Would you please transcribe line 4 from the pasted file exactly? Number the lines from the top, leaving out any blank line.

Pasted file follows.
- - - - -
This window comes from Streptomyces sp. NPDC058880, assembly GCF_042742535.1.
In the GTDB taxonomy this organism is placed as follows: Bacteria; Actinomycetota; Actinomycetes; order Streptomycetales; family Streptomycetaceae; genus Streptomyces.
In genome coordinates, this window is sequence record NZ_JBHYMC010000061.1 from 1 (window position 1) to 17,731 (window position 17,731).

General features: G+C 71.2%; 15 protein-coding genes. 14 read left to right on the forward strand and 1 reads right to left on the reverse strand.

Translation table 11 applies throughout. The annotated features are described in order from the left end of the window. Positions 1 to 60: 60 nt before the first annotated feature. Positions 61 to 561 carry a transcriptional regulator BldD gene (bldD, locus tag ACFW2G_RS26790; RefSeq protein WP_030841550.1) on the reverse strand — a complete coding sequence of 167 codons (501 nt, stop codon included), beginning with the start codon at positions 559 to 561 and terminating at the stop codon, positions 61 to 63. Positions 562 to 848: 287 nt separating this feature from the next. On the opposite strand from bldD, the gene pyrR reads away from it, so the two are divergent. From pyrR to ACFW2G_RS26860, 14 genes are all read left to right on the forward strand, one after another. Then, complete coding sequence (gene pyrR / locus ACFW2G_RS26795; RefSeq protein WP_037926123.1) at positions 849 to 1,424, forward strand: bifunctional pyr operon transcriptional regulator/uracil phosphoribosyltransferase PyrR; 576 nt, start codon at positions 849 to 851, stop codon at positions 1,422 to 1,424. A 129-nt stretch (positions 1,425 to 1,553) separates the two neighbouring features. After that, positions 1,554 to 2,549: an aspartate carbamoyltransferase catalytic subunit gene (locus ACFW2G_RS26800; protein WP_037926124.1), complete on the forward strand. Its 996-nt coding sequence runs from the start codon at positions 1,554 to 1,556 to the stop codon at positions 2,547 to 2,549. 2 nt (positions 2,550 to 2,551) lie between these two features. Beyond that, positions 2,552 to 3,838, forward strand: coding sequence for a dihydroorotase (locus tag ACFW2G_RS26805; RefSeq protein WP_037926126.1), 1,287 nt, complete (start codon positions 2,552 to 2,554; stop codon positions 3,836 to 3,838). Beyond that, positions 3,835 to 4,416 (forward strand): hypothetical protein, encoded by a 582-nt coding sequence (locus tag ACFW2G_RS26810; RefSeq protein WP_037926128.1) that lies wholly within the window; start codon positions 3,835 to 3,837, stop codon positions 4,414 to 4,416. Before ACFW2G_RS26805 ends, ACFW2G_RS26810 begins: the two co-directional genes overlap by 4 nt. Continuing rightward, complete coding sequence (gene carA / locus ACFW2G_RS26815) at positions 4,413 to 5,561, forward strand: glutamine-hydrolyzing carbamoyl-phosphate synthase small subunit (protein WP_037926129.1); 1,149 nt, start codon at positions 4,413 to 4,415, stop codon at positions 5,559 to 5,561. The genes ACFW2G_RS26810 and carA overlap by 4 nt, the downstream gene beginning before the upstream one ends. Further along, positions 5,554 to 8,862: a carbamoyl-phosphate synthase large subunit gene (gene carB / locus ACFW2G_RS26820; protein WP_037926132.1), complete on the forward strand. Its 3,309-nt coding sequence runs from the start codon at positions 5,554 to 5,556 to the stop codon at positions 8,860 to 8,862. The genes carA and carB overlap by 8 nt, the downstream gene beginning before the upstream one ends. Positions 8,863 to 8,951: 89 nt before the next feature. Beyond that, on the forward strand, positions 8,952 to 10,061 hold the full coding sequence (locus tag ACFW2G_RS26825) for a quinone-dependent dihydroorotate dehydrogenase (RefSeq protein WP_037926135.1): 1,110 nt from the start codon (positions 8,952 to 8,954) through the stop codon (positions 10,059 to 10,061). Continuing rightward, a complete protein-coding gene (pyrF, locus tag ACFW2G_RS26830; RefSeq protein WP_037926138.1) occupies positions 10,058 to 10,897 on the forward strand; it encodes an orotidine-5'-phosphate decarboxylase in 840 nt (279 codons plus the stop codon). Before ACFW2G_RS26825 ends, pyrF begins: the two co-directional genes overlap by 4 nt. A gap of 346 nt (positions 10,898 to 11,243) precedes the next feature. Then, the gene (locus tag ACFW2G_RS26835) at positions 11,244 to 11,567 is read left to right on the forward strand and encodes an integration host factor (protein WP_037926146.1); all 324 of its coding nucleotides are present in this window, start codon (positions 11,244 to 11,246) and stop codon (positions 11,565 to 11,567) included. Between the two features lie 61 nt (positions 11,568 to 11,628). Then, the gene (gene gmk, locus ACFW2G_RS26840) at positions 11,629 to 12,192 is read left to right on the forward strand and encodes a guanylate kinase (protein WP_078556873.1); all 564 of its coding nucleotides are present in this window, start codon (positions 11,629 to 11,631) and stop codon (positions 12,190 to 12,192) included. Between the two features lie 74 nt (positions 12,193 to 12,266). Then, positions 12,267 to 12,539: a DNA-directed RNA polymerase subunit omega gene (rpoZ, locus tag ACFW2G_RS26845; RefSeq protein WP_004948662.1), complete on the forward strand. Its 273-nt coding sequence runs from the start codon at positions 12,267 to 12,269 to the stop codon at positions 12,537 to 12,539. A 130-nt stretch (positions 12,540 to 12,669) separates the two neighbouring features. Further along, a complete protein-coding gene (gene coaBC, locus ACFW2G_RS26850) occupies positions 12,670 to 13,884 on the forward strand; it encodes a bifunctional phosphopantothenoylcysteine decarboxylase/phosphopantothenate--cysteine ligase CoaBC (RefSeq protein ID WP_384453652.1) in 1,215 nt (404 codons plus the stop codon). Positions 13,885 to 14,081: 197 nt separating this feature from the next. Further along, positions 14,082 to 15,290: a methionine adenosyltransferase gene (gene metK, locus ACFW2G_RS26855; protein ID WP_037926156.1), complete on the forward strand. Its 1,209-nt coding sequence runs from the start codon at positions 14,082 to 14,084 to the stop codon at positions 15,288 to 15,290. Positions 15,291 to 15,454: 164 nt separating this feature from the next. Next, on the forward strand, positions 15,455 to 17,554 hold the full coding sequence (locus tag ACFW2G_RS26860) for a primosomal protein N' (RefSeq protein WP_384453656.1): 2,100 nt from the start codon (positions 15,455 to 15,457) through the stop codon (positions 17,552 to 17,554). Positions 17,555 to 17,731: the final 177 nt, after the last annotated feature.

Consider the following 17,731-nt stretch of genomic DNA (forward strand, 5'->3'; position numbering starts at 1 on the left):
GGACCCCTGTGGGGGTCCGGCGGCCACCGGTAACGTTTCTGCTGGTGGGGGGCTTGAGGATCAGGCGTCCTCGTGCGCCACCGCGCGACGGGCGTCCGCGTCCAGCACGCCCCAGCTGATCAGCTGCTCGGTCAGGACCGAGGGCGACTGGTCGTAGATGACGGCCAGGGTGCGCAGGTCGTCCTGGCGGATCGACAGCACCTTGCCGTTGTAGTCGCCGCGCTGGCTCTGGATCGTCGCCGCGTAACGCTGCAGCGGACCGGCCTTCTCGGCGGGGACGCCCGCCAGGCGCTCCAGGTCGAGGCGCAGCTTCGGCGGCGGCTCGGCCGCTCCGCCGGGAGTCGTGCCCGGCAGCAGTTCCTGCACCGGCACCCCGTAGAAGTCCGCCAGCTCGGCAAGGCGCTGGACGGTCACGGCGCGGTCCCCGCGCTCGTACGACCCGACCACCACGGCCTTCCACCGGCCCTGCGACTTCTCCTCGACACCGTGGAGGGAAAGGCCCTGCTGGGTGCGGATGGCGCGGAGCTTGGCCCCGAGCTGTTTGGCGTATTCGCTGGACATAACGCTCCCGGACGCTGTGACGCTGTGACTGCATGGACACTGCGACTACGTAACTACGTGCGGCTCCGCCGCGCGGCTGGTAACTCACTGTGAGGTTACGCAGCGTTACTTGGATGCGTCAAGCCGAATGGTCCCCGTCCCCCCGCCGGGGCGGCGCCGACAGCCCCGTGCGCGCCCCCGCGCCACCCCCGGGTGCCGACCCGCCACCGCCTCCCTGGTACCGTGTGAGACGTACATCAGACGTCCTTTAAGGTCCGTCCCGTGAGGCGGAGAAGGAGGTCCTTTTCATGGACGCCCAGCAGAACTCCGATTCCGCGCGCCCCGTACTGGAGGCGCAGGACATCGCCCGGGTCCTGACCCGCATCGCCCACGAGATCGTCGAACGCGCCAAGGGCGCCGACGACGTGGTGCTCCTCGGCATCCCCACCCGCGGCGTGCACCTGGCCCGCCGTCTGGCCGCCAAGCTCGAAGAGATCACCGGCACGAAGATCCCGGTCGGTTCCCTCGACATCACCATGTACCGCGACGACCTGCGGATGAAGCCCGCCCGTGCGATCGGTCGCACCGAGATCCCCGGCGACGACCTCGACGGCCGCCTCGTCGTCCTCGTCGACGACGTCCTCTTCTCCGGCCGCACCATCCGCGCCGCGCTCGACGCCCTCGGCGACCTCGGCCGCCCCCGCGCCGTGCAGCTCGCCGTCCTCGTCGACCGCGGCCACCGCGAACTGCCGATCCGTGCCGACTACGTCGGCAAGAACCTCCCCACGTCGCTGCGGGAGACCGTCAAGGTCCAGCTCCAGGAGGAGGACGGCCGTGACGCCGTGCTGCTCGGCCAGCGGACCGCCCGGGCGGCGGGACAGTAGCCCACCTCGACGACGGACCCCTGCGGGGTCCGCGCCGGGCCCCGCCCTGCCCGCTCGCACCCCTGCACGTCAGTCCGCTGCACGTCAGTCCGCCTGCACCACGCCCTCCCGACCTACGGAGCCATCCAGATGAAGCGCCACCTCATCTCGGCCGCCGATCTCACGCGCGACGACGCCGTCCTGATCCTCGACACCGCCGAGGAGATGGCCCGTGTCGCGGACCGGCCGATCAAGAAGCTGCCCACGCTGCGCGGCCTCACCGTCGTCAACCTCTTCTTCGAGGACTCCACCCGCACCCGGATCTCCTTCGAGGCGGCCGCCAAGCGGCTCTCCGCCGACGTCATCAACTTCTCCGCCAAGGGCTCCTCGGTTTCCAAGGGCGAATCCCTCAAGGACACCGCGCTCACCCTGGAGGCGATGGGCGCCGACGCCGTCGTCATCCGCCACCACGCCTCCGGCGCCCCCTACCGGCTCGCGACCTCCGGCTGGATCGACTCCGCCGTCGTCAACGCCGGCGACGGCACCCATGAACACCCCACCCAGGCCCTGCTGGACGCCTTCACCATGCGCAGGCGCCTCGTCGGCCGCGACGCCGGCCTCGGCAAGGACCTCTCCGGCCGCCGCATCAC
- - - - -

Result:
General features: G+C 71.2%; 15 protein-coding genes. 14 read left to right on the forward strand and 1 reads right to left on the reverse strand.